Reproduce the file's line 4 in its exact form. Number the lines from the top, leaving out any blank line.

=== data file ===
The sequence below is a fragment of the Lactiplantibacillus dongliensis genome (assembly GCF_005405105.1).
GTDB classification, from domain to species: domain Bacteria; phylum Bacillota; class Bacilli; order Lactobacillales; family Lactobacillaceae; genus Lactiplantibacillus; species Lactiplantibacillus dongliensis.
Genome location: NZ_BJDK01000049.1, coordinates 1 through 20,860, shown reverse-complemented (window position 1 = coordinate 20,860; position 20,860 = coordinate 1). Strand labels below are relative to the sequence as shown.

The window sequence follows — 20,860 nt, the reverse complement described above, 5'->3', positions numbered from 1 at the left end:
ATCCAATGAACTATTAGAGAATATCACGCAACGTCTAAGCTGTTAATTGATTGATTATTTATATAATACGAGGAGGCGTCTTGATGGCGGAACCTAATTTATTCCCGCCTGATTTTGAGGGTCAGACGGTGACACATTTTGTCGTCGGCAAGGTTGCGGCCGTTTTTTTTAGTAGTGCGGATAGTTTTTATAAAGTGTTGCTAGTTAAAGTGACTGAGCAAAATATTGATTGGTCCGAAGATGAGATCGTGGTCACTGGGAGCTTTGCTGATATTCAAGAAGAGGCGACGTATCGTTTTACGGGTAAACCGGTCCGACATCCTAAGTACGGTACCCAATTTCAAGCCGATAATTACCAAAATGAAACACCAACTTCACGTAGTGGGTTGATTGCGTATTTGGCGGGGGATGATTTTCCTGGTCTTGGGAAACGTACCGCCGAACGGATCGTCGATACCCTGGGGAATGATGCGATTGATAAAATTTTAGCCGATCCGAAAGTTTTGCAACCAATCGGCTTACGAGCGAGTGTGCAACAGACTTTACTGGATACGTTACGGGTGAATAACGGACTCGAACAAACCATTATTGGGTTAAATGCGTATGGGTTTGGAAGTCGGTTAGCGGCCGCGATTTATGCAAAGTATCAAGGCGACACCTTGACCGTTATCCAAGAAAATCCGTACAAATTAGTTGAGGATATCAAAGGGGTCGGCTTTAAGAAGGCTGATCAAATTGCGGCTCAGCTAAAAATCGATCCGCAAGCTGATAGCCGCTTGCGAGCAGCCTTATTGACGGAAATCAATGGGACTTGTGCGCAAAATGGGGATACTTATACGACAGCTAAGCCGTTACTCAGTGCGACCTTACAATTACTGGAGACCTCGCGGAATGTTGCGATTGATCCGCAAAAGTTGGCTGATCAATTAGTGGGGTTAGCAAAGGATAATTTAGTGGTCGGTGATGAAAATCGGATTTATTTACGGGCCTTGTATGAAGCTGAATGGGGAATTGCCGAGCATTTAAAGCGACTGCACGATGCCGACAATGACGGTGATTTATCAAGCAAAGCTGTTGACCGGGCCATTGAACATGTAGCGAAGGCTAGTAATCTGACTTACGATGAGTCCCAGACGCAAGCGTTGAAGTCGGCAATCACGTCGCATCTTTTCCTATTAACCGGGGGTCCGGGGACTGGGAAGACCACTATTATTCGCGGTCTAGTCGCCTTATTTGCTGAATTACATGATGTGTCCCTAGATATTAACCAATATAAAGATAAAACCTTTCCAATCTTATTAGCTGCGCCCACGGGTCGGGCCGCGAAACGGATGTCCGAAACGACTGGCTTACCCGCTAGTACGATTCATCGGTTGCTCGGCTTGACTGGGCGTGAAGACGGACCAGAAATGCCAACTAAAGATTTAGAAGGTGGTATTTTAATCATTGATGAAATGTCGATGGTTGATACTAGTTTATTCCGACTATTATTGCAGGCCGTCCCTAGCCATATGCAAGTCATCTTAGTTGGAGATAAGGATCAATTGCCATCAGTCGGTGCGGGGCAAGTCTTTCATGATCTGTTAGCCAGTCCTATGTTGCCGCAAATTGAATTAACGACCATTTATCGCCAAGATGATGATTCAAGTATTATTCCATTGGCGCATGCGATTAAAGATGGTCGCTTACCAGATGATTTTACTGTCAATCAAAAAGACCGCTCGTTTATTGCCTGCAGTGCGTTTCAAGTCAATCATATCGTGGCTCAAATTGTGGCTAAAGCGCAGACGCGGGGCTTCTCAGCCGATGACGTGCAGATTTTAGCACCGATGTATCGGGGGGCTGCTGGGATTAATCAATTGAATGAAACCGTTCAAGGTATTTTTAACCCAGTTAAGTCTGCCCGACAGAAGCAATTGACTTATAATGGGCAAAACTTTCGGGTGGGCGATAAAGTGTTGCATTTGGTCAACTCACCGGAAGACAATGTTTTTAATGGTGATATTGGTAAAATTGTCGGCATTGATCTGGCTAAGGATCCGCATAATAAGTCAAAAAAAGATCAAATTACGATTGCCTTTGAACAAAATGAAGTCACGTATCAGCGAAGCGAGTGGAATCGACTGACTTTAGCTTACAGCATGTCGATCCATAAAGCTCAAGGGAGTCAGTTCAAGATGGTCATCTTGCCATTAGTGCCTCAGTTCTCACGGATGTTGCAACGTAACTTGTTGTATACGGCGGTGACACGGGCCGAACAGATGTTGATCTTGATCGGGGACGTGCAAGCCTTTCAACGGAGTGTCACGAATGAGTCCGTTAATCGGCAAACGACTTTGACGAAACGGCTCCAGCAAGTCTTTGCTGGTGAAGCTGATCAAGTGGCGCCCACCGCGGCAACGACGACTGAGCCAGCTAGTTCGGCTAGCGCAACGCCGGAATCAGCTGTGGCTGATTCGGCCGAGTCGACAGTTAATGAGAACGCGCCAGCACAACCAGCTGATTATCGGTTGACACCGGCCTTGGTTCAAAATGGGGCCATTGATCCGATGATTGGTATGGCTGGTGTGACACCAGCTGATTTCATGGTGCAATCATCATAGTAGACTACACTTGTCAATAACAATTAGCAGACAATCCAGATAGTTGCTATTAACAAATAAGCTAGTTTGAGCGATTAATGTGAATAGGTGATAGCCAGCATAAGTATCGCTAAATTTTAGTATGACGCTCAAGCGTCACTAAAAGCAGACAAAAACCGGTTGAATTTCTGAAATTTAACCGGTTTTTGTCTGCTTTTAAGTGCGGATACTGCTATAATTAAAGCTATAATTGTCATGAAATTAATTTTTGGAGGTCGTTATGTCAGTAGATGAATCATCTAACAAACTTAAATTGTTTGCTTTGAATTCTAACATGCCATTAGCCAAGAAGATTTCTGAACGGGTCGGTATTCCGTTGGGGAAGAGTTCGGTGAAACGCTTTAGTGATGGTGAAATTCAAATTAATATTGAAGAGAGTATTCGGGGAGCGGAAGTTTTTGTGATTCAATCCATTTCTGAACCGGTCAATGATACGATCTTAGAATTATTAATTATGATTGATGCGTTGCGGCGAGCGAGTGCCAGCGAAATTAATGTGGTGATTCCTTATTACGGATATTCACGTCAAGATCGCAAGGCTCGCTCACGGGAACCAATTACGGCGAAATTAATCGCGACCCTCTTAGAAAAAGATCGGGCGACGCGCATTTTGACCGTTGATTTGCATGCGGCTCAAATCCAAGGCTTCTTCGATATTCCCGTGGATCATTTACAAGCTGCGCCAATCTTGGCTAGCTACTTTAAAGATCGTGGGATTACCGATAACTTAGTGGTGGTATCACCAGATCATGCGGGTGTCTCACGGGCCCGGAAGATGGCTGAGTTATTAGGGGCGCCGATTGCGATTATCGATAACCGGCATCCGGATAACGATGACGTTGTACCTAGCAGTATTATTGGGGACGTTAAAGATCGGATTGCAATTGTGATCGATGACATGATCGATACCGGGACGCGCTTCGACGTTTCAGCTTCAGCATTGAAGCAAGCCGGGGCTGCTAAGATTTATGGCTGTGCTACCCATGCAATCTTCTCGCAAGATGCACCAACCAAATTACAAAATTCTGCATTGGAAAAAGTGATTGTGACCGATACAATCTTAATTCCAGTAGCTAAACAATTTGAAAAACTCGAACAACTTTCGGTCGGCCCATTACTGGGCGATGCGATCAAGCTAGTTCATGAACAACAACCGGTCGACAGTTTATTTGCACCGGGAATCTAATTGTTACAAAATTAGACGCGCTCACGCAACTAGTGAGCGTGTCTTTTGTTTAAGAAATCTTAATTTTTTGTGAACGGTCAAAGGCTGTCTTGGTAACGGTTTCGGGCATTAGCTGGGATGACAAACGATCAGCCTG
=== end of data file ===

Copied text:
The window sequence follows — 20,860 nt, the reverse complement described above, 5'->3', positions numbered from 1 at the left end: